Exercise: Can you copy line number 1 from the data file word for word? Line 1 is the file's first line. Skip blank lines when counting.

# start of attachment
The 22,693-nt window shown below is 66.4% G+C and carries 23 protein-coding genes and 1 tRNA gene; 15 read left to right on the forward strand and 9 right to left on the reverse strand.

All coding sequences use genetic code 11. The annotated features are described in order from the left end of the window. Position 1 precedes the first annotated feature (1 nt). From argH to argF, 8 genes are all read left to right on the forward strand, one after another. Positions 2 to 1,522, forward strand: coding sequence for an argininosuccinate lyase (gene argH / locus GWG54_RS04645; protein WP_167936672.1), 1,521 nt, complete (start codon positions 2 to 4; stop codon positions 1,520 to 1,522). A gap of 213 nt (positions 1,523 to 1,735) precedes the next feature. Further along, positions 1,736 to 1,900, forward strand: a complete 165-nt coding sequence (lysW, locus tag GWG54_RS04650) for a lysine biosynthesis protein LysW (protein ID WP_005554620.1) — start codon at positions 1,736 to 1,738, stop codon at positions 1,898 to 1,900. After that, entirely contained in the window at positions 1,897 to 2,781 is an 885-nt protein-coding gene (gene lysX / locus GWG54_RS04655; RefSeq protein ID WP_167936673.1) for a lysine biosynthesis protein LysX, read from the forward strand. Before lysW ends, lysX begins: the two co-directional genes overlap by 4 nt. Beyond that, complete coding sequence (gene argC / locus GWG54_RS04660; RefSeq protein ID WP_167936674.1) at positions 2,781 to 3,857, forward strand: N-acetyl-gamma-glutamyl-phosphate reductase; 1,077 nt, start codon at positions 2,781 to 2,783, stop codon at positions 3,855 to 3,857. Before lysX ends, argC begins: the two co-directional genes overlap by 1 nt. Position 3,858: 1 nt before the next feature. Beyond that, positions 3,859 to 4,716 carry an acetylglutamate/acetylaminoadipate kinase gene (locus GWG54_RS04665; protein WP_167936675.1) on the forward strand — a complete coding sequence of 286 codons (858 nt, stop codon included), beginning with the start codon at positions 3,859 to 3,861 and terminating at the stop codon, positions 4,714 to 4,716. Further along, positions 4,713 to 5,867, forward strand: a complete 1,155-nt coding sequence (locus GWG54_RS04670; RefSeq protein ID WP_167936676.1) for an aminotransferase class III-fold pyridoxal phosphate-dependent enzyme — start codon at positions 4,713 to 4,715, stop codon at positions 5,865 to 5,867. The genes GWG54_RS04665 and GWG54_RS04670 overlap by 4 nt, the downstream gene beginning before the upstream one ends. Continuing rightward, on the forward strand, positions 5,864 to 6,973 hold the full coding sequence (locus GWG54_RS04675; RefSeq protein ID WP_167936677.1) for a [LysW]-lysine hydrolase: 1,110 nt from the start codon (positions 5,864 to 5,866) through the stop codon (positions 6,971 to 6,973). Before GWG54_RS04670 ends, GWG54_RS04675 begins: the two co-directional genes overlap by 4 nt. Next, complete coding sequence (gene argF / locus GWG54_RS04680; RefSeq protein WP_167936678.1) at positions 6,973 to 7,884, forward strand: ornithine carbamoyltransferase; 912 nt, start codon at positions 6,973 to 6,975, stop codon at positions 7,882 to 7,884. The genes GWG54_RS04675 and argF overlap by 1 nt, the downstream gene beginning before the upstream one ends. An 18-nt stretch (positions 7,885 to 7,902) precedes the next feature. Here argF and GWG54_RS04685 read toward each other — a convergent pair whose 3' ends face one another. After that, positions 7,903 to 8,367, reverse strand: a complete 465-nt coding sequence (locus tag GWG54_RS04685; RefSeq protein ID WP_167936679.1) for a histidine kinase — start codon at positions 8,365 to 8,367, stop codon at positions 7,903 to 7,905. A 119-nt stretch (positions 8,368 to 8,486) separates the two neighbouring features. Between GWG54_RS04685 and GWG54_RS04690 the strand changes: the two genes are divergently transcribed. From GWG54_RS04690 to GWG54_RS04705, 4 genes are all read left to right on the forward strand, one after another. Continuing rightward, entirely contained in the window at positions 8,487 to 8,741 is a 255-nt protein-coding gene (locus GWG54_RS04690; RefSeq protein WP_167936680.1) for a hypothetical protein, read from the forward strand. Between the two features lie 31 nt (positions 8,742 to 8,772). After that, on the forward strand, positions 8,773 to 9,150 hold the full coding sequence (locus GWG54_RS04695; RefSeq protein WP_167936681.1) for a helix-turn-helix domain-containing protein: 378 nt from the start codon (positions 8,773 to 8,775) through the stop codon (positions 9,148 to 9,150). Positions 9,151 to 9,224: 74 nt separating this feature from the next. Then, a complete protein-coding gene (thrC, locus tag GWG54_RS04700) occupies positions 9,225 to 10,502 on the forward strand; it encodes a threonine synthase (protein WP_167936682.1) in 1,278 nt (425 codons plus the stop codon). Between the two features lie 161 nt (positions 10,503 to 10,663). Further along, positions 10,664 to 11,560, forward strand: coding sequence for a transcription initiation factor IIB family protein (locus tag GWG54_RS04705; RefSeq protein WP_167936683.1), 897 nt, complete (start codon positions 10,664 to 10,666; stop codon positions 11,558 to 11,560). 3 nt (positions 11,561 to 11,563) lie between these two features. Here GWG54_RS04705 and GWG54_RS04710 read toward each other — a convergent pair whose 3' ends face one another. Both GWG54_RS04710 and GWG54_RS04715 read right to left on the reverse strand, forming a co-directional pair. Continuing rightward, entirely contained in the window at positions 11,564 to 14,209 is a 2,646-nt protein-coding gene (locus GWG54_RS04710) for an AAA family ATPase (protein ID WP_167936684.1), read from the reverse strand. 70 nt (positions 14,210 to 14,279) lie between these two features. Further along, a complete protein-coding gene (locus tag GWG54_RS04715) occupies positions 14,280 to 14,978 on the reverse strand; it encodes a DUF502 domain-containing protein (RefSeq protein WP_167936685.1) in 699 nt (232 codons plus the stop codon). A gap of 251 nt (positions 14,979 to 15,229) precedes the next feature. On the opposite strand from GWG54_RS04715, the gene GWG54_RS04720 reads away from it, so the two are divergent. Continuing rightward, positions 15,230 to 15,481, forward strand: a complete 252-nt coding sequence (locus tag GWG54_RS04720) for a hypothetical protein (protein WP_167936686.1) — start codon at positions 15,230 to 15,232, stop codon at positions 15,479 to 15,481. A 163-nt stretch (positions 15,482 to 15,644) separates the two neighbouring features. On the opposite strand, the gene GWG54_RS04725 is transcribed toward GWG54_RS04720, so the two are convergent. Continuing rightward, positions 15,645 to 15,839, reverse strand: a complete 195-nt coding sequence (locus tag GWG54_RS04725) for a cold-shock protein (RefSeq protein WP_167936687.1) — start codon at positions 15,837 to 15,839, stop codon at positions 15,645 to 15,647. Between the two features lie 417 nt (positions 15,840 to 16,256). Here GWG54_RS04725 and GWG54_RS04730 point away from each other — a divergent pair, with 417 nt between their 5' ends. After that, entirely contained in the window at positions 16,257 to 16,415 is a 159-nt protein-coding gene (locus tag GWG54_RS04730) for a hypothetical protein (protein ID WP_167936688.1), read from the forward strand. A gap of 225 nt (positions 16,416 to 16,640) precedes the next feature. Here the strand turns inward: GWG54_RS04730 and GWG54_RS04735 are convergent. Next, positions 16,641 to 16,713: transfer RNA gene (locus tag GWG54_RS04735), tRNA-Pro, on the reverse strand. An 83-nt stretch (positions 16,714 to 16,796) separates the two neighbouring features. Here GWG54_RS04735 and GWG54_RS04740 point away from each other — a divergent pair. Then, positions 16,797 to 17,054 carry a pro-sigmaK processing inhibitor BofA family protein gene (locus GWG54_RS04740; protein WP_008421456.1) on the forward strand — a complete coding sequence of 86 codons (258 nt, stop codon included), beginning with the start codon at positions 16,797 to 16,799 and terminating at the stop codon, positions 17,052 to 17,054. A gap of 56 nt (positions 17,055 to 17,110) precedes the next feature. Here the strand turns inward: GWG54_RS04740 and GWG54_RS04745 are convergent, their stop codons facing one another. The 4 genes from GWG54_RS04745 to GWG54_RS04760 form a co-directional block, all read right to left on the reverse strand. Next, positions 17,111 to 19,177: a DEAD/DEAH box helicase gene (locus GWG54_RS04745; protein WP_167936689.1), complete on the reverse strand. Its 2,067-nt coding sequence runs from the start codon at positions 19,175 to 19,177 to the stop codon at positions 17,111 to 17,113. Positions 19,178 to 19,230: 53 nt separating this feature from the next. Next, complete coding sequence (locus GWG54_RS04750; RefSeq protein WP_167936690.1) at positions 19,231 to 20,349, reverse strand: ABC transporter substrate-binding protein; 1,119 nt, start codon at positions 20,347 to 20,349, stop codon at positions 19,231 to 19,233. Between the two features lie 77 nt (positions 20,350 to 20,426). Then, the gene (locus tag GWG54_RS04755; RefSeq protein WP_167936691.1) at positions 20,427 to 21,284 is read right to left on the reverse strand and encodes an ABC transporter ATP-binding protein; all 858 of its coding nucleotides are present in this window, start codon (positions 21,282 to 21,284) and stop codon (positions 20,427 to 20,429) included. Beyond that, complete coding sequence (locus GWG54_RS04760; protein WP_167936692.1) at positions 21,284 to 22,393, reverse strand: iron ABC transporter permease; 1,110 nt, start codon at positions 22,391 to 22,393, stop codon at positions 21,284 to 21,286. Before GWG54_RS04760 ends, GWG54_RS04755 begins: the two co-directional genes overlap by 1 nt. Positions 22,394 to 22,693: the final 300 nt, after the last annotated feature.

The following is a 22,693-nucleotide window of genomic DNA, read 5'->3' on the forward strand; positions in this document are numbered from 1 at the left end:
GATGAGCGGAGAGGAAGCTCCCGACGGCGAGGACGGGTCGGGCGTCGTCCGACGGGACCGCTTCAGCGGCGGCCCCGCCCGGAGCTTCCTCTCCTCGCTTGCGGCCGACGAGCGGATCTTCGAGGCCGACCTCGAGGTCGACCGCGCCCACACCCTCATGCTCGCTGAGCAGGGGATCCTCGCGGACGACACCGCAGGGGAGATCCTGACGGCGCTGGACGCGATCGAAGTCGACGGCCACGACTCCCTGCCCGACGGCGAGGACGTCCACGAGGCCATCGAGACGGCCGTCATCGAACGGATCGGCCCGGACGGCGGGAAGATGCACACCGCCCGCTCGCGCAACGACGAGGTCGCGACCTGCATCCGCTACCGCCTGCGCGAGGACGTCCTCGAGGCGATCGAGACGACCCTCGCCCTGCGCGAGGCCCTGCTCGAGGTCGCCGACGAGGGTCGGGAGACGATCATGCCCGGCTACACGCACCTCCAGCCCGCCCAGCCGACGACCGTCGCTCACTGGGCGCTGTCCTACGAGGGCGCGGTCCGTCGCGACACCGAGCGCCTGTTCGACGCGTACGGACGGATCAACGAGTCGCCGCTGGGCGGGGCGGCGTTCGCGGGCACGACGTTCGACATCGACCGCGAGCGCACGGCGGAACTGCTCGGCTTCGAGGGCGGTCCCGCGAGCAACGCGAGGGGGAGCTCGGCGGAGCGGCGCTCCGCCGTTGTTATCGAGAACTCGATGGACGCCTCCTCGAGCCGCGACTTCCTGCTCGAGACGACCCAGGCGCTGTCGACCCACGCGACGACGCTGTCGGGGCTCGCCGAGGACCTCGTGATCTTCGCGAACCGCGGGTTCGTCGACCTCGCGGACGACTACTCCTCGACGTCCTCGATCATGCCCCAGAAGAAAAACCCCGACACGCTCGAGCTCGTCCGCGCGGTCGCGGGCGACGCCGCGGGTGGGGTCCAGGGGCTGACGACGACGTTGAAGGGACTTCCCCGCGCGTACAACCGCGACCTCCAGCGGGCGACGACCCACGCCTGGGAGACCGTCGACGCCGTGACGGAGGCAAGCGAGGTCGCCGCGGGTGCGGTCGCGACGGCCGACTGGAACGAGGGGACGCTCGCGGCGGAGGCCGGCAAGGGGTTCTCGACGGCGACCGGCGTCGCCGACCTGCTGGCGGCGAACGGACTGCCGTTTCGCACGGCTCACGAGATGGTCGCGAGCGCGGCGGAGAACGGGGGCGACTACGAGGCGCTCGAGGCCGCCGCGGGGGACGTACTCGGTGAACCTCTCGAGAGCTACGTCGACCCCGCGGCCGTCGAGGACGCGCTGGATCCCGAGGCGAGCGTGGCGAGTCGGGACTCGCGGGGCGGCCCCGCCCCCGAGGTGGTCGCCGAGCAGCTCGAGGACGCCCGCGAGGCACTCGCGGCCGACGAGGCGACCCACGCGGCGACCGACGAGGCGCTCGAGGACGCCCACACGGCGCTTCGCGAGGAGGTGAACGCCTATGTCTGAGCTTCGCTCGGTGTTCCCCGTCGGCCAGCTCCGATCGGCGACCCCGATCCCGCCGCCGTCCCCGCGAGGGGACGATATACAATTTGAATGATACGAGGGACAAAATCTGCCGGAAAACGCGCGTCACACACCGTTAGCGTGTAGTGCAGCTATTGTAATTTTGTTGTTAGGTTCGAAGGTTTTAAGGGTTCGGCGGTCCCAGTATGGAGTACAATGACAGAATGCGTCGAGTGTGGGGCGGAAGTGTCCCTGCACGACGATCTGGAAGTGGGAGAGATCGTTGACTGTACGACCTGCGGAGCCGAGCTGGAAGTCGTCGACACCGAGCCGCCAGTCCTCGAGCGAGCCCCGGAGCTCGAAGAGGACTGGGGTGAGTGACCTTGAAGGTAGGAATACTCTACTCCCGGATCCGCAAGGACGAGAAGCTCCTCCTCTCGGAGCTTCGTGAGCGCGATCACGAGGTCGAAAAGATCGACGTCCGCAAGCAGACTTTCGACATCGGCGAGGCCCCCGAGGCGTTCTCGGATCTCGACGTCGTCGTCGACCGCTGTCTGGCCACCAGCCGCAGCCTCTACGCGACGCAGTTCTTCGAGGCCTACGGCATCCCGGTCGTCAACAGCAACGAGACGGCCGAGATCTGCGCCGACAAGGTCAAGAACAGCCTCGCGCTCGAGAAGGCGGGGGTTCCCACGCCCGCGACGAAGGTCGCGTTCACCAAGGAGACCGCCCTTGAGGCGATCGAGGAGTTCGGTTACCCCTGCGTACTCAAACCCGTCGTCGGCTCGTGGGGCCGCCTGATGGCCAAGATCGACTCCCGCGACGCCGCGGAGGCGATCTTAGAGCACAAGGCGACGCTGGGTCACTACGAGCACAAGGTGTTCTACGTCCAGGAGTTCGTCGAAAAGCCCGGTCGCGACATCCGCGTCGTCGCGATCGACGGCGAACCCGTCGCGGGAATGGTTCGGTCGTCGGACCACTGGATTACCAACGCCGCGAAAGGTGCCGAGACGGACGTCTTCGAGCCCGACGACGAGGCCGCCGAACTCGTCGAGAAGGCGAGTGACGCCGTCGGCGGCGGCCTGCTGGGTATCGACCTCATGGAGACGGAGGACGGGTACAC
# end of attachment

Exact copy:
The 22,693-nt window shown below is 66.4% G+C and carries 23 protein-coding genes and 1 tRNA gene; 15 read left to right on the forward strand and 9 right to left on the reverse strand.